Scouting Report: We look at 4 microbial phenoms, who’s headed for the major leagues?

June 16, 2020 |

Let’s be honest, it hasn’t been a banner year for the popularity of microbes, now that a coronavirus has knocked major league baseball out of the ballparks. That’s a microbe, one hundred million times smaller than you are, recording over 100,000 strikeouts, if you consider that Major League Baseball is looking now at a 48-game season. That’s some strikeout pitch.

A lot of microbes, including yeast, get unfairly lumped in here. Genetically speaking, yeast is closer to you and I than a coronavirus, and while they are rarely available for Zoom chats, they might become game-changing technologies. So, we’ve sent our Digesterati scouts out on the (virtual) road, and here’s what we’ve found.

1. Advanced Yeast for sugarfree gum

Scout’s Report. Says here that a group of yeast currently working for Creatus have developed amongst themselves a handy talent for converting second-generation xylose to xylitol at high rates of productivity that would make even Henry Ford smile. They don’t chew gum, yeast that is, but if you’re partial to sugarfree gum, you might just be enjoying some xylitol right now. Used to be that xylose to xylitol chemical-based production was reliant on hardwood-derived xylose (in North America and Europe), and even Paul Bunyan couldn’t chop trees fast enough to make it work at the rates that would blow open a market. In step our friendly yeast. More growth, less cost are the results. Definitely a major league prospect.

Secret Weapon? A robust tolerance to typical inhibitors found in 2G sugar streams.

Scout’s projection. Definitely a major league prospect, needs a year or two in Double-A minor league ball while the process is readied for scale-up. More on the tech is available here as well as on their own site, here.

2. Merging light, enzymes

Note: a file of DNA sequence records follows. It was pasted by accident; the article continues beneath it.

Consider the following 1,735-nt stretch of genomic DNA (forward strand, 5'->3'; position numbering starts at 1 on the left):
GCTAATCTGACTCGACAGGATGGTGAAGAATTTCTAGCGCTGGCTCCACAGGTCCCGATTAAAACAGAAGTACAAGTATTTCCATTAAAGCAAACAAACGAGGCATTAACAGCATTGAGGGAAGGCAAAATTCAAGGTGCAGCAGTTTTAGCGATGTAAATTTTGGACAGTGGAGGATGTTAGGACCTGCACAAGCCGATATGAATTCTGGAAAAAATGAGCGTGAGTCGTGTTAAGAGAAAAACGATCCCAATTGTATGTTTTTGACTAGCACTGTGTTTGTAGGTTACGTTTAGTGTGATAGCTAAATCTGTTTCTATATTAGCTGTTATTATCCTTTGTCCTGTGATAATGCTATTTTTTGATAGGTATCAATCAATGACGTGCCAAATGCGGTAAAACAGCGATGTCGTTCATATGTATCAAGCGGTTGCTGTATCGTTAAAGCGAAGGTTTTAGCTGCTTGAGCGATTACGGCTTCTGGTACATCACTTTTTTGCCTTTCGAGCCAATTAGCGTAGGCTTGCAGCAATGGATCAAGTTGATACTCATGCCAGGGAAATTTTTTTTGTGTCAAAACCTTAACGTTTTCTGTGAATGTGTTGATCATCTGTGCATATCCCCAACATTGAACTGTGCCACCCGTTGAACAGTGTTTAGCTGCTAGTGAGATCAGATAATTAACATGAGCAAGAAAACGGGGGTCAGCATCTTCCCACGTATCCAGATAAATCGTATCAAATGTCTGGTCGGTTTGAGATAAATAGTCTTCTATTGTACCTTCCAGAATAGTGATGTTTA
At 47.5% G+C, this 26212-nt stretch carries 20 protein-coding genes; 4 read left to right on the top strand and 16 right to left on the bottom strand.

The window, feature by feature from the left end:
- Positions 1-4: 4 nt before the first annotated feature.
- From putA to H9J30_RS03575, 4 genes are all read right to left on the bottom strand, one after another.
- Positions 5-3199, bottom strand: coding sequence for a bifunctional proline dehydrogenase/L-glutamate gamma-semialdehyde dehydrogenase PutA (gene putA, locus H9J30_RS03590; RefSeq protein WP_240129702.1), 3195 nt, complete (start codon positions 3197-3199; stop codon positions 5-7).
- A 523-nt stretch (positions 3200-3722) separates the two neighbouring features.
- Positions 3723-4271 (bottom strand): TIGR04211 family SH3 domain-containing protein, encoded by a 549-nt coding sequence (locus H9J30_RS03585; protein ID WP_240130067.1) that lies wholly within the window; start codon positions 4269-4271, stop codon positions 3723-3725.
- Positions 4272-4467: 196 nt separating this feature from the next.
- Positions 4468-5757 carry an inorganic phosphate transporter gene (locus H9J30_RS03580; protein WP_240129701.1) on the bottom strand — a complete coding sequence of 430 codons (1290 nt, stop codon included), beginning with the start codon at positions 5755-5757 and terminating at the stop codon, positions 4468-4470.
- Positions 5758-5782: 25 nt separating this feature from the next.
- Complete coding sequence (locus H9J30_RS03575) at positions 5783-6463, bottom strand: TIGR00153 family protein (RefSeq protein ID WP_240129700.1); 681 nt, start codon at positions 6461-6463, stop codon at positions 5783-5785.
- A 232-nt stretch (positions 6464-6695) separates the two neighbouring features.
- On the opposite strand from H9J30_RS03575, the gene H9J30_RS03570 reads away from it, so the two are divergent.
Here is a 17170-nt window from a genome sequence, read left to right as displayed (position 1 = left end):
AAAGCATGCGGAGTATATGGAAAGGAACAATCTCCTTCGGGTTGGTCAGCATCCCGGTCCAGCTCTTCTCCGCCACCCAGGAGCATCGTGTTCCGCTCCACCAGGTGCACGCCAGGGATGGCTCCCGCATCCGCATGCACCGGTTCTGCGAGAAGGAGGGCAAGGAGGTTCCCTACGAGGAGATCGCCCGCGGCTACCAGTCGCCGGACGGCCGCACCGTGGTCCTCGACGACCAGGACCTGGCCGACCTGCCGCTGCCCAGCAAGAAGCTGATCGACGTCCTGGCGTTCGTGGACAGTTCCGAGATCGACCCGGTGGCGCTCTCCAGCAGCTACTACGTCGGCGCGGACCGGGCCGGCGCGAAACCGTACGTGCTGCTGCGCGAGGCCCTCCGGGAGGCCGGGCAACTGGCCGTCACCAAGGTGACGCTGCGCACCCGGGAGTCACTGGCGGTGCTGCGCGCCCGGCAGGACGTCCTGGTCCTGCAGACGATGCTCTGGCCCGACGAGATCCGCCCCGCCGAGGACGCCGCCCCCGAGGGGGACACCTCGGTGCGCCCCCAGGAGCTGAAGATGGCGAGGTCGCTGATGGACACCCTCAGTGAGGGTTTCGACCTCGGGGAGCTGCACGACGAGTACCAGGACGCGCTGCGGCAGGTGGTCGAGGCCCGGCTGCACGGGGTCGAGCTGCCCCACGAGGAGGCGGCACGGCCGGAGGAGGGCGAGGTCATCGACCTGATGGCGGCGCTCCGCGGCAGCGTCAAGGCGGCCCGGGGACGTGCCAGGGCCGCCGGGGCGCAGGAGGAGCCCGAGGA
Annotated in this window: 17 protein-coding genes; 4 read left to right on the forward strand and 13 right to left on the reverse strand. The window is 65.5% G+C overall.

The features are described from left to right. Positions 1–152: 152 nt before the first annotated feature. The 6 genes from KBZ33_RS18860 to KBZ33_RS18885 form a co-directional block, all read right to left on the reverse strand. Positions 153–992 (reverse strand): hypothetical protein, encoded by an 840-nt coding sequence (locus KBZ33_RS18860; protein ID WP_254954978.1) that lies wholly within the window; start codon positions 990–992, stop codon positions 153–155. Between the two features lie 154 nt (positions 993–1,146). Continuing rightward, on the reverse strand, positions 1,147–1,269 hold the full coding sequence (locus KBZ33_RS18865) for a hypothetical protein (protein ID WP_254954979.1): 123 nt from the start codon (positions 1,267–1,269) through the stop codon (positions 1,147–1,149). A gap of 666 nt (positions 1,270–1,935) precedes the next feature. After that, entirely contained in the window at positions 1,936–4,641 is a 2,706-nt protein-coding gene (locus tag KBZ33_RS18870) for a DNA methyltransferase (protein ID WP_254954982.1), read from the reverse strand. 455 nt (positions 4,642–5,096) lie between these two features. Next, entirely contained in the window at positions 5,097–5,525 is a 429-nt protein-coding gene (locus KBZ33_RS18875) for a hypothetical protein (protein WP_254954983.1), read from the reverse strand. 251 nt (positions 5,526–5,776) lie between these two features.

Scout’s Report: Chiral carbonyl compounds (say that three times, real fast) have potential applications in the pharmaceutical industry to be used for drug production. Here’s a completely novel way to make them. Here’s the bottom line — it’s a new way to convert fatty acids from crops like miscanthus, sorghum, and sugarcane into alkenes, which can then be used in place of petroleum-based substrates to produce valuable compounds.

The breakthrough appears in a paper published in Nature describes a study led by Xiaoqiang Huang, who works in the lab of ChBE Professor Huimin Zhao, Conversion Theme Leader at the Center for Advanced Bioenergy and Bioproducts Innovation (CABBI), a U.S. Department of Energy-funded Bioenergy Research Center.

The research team developed a solution: “Our solution might be considered ‘repurposing.’ We take known enzymes that occur in nature, and repurpose them for a novel reaction,” Zhao said.

Over the course of the study, researchers tested a variety of substrates (i.e., the substance on which the catalyst acts), documenting the ER enzymes’ reactivity in response to each. This process is comparable to baking a chemical chocolate-chip cookie: by keeping light levels constant and tweaking the “ingredients” (i.e. ERs and substrates), the team was able to gradually circle in on a desired reaction.

Using chemical insights and clever design to synthesize value-added products is characteristic of CABBI’s Conversion theme.

“Creating novel enzyme function is one of CABBI’s major scientific challenges,” Zhao said. “This study addresses that challenge by uncovering novel uses for enzymes and showing what they’re capable of.”